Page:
Phillip Seymour Hoffman

EW Reports on Hoffman’s Death and Its Effect on The Hunger Games

Phillip Seymour Hoffman


It seems meaningless in some ways to contemplate how the loss of one of the world’s finest actors might affect movies in progress, but for fans of The Hunger Games, one of the first questions that arose following Phillip Seymour Hoffman’s tragic death today was, “What happens to Mockingjay?”  EW  has reported that the 46 year-old actor had completed all of his shots for part one of Mockingjay, which is scheduled for a November 2014 release.  He did have a week of shooting left on part two.  It remains to be seen how Francis Lawrence and the rest of the cast and crew will mold the back half of the story to explain his absence, but I think today they’re mostly just missing a friend and a peerless talent.  EW’s full report after the break:Fans of The Hunger Games franchise had the great pleasure of watching Philip Seymour Hoffman rip into the expanded character of Head Gamemaker Plutarch Heavensbee in Catching Fire. In the wake of news of the actor’s  death, Lionsgate released a statement this afternoon mourning the great loss: ”Philip Seymour Hoffman was a singular talent and one of the most gifted actors of our generation. We’re very fortunate that he graced our Hunger Games family. Losing him in his prime is a tragedy, and we send  our deepest condolences to Philip’s family.”

Plutarch remains a pivotal figure in the two remaining sequels: Mockingjay Parts 1 and 2. Hoffman is said to have largely wrapped on the Part 1 shoot, and had seven remaining days of filming left forPart 2. How director Frances Lawrence and team will work around his tragic absence is still unknown. But their colleague and friend’s death won’t effect the films’ scheduled release dates of Nov. 21, 2014 and Nov. 20, 2015, respectively.

UPDATE: Jennifer Lawrence,Mockingjay director Francis Lawrence, author Suzanne Collins, and producers Nina Jacobson and Jon Kilik released a joint statement following the news of Hoffman’s death. “Words cannot convey the devastating loss we are all feeling right now. Philip was a wonderful person and an exceptional talent, and our hearts are breaking. Our deepest thoughts and condolences go out to his family.”

4 thoughts on “EW Reports on Hoffman’s Death and Its Effect on The Hunger Games”

  1. CGI is almost good enough to make this a moot point in the near future. In fact, I gather that some entertainers are already starting to consider how their likenesses will be used after their death.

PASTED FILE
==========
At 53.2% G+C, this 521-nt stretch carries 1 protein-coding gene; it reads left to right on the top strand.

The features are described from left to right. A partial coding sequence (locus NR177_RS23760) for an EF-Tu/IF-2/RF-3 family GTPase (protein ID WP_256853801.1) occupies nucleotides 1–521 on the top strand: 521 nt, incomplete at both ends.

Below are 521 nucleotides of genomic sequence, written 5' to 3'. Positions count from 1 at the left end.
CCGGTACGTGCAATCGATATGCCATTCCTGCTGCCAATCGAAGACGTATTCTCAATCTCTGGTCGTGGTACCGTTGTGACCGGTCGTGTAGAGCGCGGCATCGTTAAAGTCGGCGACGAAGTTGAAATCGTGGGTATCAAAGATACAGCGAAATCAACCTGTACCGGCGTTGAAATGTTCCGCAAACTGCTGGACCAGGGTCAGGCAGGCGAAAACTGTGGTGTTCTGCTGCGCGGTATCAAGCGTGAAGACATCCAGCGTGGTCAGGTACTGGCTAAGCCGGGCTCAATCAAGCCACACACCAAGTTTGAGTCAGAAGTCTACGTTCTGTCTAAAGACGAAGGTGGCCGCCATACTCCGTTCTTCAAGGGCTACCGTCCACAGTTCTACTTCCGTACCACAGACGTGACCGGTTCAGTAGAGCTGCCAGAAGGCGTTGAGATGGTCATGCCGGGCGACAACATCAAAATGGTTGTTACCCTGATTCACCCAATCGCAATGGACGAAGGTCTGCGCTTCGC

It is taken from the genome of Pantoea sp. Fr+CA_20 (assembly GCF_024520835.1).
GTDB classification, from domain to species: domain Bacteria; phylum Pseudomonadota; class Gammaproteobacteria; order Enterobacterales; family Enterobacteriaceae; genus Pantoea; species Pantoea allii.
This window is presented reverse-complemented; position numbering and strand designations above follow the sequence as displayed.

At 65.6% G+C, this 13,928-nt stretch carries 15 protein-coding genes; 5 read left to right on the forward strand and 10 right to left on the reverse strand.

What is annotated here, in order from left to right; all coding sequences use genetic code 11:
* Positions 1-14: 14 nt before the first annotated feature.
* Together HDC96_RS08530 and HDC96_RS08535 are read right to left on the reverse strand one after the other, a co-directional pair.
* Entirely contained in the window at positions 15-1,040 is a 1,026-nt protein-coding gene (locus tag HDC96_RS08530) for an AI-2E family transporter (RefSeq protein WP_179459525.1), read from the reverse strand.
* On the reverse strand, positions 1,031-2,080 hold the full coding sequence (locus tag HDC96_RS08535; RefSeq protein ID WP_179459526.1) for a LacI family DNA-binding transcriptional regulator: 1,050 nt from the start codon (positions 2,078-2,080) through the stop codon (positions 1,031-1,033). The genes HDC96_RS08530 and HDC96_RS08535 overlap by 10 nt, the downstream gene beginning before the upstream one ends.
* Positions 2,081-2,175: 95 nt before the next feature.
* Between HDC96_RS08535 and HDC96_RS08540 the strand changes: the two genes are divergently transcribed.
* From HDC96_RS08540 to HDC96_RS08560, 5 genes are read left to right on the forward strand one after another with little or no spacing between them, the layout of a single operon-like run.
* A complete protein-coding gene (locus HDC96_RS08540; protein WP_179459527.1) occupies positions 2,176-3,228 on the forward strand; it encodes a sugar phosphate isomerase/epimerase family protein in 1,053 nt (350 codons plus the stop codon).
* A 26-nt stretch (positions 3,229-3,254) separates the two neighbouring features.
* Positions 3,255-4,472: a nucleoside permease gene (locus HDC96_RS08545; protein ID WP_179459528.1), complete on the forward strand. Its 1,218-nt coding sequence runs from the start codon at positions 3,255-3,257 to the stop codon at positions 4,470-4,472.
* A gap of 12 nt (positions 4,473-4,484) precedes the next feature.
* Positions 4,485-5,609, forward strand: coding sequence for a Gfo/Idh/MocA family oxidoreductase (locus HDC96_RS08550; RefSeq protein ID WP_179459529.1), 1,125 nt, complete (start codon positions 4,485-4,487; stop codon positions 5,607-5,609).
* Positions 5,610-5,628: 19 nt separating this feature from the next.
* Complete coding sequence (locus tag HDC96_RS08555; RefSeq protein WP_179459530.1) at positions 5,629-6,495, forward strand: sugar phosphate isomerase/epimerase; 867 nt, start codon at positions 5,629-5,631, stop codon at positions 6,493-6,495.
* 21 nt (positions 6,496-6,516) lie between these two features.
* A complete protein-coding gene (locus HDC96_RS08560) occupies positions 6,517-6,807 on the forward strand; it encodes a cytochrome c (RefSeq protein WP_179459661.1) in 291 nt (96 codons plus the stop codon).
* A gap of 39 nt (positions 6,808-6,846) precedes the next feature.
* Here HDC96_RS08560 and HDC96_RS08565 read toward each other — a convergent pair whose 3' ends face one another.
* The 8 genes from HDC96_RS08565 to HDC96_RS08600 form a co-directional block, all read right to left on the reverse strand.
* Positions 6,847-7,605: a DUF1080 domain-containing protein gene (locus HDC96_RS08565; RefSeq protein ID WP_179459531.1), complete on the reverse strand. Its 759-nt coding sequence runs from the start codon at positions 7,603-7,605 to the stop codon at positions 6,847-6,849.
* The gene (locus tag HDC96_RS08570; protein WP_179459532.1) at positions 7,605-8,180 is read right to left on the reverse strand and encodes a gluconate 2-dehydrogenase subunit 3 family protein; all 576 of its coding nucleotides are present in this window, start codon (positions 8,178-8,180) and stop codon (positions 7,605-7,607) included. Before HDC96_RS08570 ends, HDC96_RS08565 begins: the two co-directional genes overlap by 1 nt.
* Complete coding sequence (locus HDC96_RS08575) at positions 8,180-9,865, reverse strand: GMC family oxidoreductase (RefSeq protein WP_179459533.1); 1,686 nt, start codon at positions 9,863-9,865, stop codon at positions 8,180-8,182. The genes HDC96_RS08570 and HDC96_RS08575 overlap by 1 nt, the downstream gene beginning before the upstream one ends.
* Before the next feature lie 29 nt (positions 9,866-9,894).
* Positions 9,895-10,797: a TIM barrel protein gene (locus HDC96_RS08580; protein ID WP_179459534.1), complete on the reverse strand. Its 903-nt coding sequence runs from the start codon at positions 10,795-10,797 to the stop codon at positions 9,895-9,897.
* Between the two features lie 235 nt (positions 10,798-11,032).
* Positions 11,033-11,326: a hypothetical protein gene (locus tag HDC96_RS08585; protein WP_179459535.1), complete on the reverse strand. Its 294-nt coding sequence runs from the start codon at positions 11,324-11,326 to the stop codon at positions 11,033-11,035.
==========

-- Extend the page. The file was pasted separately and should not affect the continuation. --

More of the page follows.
If Hoffman was in pain because of his drug addiction, I hope he now has peace. I hope he understood how many people admired him and loved his work. If he did, the knowledge must not have been enough.


    1. Posthumous likeness use is going to be an issue at some point because CGI will become so good that the question of will the estate of actor X allow them to be used in movies the way Gene Kelly was in a vacuum cleaner ad is going to become a real issue. Celebrities have access to substances with a frightening ease and with the pressure of that life, that this doesn’t happen more often surprises me. I hope Hoffman’s at peace and really the rest of all this doesn’t matter much at all. It’s a sad day.


      1. It’s funny how the tragic death of a great artist—an actor, a writer, anything—puts the art in perspective, making it seem rather fleeting and unimportant. And yet, paradoxically, at the same time, we are acutely reminded of how the artist’s work, in its way, contributed to giving our life meaning—which is what all good art does, or is supposed to do.


      2. Ben Franklin said, “If you would be remembed after death write something worth reading or do something worth writing about.” I’m sure I got that wrong because he never would have ended a sentence in a preposition, but with modern media, the point holds true. I miss Paul Newman, but I can pop in Road to Perdition or The Hustler and there he is. The work lives on, which is why it’s frustrating when good actors waste time with crap movies. No one is promised tomorrow. Do the best you can where you can while you can. Hoffman did that pretty well.


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